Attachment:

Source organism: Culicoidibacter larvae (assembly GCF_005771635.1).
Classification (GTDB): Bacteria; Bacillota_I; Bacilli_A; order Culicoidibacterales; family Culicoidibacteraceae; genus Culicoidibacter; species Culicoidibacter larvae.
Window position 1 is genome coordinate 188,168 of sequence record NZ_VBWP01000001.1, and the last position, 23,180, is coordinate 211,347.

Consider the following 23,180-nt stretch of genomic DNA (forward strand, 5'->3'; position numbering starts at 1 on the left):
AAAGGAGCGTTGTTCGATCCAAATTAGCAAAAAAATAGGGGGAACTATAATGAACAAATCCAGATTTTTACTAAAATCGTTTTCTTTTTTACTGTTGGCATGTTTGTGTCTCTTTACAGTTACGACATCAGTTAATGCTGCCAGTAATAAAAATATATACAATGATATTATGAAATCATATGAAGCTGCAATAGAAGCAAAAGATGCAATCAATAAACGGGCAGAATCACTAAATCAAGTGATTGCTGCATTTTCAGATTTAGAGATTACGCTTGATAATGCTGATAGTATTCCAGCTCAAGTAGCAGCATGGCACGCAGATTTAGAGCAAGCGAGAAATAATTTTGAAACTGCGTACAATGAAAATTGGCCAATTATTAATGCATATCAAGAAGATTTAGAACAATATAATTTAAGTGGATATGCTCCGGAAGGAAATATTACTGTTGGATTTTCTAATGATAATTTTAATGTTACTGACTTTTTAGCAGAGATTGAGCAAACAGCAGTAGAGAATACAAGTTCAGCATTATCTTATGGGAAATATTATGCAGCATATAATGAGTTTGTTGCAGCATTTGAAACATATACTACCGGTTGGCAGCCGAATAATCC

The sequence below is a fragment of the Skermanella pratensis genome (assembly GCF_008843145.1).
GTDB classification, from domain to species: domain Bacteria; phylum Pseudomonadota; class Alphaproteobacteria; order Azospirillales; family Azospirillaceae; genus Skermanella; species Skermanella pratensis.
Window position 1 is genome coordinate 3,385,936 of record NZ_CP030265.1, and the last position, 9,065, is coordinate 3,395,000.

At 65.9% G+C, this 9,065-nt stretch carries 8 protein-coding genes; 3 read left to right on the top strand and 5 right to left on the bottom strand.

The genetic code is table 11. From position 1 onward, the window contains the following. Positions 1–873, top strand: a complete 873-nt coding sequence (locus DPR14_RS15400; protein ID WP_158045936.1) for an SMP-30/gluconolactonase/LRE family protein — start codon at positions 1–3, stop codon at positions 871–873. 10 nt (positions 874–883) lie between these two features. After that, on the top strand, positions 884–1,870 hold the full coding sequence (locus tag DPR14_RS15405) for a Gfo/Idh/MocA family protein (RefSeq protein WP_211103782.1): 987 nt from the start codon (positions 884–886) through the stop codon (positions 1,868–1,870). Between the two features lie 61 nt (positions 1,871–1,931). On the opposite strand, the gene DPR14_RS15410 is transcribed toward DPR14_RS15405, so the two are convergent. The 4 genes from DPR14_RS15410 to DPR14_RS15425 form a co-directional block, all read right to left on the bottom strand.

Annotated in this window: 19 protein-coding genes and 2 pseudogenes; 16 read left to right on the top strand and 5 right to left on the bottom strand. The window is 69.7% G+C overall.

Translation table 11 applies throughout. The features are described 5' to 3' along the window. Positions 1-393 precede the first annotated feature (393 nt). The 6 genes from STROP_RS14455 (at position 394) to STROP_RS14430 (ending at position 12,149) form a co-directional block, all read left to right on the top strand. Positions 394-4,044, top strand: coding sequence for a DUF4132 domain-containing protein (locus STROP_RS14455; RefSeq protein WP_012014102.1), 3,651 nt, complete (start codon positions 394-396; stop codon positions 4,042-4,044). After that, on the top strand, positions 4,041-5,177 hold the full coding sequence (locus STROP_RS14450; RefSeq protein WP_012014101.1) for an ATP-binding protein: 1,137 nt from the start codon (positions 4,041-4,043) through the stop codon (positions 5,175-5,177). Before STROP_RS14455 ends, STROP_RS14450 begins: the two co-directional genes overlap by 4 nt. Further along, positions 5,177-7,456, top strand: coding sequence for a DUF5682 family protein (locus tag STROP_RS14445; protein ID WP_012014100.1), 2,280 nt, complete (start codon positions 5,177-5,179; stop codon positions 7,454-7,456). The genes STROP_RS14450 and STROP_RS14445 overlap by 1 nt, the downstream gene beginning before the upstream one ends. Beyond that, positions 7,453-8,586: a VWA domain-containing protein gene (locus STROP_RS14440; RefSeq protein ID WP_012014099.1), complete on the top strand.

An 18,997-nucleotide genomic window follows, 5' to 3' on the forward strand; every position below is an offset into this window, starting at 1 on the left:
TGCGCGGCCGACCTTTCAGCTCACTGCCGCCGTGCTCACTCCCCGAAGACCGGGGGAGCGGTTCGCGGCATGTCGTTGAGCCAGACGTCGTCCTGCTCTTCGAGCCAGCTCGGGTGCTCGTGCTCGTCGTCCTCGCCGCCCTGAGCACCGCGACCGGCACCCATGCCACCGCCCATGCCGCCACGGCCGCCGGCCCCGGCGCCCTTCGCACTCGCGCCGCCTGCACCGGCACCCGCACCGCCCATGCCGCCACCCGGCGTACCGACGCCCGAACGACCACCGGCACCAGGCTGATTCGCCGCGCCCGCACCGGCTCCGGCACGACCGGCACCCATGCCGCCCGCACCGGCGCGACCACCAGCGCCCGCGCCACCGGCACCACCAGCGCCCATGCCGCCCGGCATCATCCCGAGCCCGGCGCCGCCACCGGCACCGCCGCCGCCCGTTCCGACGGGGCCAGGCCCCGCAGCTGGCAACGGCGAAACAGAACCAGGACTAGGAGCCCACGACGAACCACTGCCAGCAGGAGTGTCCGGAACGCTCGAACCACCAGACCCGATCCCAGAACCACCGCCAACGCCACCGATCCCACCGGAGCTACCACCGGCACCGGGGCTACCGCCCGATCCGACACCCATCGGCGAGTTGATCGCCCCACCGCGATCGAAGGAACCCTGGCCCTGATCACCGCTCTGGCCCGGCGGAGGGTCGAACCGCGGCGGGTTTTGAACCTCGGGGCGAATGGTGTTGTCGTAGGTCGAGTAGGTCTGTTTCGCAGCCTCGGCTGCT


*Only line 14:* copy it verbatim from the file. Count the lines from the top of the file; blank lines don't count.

TGCGCGGCCGACCTTTCAGCTCACTGCCGCCGTGCTCACTCCCCGAAGACCGGGGGAGCGGTTCGCGGCATGTCGTTGAGCCAGACGTCGTCCTGCTCTTCGAGCCAGCTCGGGTGCTCGTGCTCGTCGTCCTCGCCGCCCTGAGCACCGCGACCGGCACCCATGCCACCGCCCATGCCGCCACGGCCGCCGGCCCCGGCGCCCTTCGCACTCGCGCCGCCTGCACCGGCACCCGCACCGCCCATGCCGCCACCCGGCGTACCGACGCCCGAACGACCACCGGCACCAGGCTGATTCGCCGCGCCCGCACCGGCTCCGGCACGACCGGCACCCATGCCGCCCGCACCGGCGCGACCACCAGCGCCCGCGCCACCGGCACCACCAGCGCCCATGCCGCCCGGCATCATCCCGAGCCCGGCGCCGCCACCGGCACCGCCGCCGCCCGTTCCGACGGGGCCAGGCCCCGCAGCTGGCAACGGCGAAACAGAACCAGGACTAGGAGCCCACGACGAACCACTGCCAGCAGGAGTGTCCGGAACGCTCGAACCACCAGACCCGATCCCAGAACCACCGCCAACGCCACCGATCCCACCGGAGCTACCACCGGCACCGGGGCTACCGCCCGATCCGACACCCATCGGCGAGTTGATCGCCCCACCGCGATCGAAGGAACCCTGGCCCTGATCACCGCTCTGGCCCGGCGGAGGGTCGAACCGCGGCGGGTTTTGAACCTCGGGGCGAATGGTGTTGTCGTAGGTCGAGTAGGTCTGTTTCGCAGCCTCGGCTGCT